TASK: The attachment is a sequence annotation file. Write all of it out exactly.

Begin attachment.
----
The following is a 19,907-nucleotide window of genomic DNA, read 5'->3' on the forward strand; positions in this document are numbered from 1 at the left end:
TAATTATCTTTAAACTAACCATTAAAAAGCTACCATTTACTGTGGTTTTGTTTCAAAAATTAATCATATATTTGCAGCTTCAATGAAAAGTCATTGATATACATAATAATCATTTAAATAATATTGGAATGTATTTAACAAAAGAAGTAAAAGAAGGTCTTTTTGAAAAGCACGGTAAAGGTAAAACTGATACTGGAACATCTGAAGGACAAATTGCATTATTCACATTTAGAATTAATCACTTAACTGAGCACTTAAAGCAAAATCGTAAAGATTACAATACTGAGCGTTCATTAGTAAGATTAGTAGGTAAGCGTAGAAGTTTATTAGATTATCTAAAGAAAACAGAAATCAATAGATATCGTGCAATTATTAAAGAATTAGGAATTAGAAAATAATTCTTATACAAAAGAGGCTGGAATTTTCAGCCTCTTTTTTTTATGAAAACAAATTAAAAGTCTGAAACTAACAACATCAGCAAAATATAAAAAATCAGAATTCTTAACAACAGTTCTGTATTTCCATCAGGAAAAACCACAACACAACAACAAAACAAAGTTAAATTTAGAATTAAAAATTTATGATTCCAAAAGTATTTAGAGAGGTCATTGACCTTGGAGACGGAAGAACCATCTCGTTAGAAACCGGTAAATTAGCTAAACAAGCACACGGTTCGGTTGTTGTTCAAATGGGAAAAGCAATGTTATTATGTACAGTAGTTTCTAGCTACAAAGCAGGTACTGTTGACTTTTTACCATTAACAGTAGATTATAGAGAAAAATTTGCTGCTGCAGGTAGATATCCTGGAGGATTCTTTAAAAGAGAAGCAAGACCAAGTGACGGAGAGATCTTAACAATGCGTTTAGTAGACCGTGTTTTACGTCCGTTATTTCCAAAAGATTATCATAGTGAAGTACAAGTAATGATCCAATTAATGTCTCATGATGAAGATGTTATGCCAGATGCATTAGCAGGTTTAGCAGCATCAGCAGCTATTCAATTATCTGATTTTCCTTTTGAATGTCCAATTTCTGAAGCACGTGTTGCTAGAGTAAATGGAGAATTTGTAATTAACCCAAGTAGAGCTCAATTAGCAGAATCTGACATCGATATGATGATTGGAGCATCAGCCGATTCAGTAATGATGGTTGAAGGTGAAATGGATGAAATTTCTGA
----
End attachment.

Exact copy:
The following is a 19,907-nucleotide window of genomic DNA, read 5'->3' on the forward strand; positions in this document are numbered from 1 at the left end:
TAATTATCTTTAAACTAACCATTAAAAAGCTACCATTTACTGTGGTTTTGTTTCAAAAATTAATCATATATTTGCAGCTTCAATGAAAAGTCATTGATATACATAATAATCATTTAAATAATATTGGAATGTATTTAACAAAAGAAGTAAAAGAAGGTCTTTTTGAAAAGCACGGTAAAGGTAAAACTGATACTGGAACATCTGAAGGACAAATTGCATTATTCACATTTAGAATTAATCACTTAACTGAGCACTTAAAGCAAAATCGTAAAGATTACAATACTGAGCGTTCATTAGTAAGATTAGTAGGTAAGCGTAGAAGTTTATTAGATTATCTAAAGAAAACAGAAATCAATAGATATCGTGCAATTATTAAAGAATTAGGAATTAGAAAATAATTCTTATACAAAAGAGGCTGGAATTTTCAGCCTCTTTTTTTTATGAAAACAAATTAAAAGTCTGAAACTAACAACATCAGCAAAATATAAAAAATCAGAATTCTTAACAACAGTTCTGTATTTCCATCAGGAAAAACCACAACACAACAACAAAACAAAGTTAAATTTAGAATTAAAAATTTATGATTCCAAAAGTATTTAGAGAGGTCATTGACCTTGGAGACGGAAGAACCATCTCGTTAGAAACCGGTAAATTAGCTAAACAAGCACACGGTTCGGTTGTTGTTCAAATGGGAAAAGCAATGTTATTATGTACAGTAGTTTCTAGCTACAAAGCAGGTACTGTTGACTTTTTACCATTAACAGTAGATTATAGAGAAAAATTTGCTGCTGCAGGTAGATATCCTGGAGGATTCTTTAAAAGAGAAGCAAGACCAAGTGACGGAGAGATCTTAACAATGCGTTTAGTAGACCGTGTTTTACGTCCGTTATTTCCAAAAGATTATCATAGTGAAGTACAAGTAATGATCCAATTAATGTCTCATGATGAAGATGTTATGCCAGATGCATTAGCAGGTTTAGCAGCATCAGCAGCTATTCAATTATCTGATTTTCCTTTTGAATGTCCAATTTCTGAAGCACGTGTTGCTAGAGTAAATGGAGAATTTGTAATTAACCCAAGTAGAGCTCAATTAGCAGAATCTGACATCGATATGATGATTGGAGCATCAGCCGATTCAGTAATGATGGTTGAAGGTGAAATGGATGAAATTTCTGA